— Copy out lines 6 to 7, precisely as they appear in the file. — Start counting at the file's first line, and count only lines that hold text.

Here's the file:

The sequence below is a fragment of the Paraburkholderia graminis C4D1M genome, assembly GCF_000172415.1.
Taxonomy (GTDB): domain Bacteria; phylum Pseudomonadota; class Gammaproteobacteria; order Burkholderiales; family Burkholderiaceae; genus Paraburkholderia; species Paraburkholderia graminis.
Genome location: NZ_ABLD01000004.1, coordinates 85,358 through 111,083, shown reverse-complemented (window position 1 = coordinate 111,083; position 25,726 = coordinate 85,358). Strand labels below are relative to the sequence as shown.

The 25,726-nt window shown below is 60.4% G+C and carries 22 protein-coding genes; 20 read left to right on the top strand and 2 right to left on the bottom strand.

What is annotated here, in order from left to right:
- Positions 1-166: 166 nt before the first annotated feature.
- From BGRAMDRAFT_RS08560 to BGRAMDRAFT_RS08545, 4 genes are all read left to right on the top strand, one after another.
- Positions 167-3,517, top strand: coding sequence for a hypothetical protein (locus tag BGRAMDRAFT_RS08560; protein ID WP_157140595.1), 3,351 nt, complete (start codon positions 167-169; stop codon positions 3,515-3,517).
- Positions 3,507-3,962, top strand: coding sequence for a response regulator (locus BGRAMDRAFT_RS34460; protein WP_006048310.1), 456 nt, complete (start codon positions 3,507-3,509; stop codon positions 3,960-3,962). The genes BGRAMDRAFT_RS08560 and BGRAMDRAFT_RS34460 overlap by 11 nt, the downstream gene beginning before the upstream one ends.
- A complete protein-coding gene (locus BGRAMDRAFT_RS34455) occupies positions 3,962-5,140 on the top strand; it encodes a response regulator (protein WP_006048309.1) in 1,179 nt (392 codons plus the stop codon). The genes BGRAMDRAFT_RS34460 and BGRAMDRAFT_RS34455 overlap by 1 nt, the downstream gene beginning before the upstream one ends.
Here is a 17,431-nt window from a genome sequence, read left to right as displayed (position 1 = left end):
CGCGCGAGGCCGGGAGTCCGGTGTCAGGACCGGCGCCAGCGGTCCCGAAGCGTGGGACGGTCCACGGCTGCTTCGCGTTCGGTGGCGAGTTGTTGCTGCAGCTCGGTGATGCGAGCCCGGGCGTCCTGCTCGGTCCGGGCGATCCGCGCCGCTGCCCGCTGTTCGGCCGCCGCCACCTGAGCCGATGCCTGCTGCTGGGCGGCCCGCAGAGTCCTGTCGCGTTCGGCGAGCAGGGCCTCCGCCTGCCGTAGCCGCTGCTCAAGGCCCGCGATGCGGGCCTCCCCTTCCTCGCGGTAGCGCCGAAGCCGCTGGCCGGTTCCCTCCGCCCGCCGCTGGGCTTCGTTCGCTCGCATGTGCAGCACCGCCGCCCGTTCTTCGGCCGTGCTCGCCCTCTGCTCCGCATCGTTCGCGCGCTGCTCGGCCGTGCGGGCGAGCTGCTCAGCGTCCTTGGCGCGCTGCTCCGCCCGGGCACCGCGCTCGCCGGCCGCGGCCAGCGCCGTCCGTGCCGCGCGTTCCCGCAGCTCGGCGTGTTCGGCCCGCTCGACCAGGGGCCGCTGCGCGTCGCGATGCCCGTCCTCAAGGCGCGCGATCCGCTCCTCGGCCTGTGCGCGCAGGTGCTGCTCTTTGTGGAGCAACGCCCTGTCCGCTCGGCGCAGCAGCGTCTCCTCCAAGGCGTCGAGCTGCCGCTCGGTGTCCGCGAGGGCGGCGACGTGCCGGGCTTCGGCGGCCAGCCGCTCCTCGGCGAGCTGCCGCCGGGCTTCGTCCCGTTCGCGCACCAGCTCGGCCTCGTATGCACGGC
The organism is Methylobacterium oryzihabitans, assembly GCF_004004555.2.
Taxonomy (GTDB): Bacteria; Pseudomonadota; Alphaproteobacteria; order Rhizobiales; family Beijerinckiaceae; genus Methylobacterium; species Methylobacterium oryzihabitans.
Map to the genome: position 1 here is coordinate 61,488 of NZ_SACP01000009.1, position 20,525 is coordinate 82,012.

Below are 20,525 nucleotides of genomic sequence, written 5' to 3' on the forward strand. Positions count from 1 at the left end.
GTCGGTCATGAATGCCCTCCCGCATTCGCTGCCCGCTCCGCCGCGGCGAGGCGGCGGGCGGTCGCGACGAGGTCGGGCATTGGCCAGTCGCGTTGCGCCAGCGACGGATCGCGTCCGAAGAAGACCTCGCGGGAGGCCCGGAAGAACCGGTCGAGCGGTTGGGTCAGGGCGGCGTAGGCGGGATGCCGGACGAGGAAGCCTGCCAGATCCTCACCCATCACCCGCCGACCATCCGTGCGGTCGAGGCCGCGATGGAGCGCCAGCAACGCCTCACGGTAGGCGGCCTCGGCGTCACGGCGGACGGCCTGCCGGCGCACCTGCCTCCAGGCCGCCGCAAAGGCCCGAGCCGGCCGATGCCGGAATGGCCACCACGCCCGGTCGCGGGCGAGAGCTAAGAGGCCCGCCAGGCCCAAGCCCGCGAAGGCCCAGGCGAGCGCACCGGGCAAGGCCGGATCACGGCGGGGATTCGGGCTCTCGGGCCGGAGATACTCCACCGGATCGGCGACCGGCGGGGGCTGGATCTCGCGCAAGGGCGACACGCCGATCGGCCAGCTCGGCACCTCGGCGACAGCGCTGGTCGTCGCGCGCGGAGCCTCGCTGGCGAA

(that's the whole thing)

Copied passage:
- Positions 1-166: 166 nt before the first annotated feature.
- From BGRAMDRAFT_RS08560 to BGRAMDRAFT_RS08545, 4 genes are all read left to right on the top strand, one after another.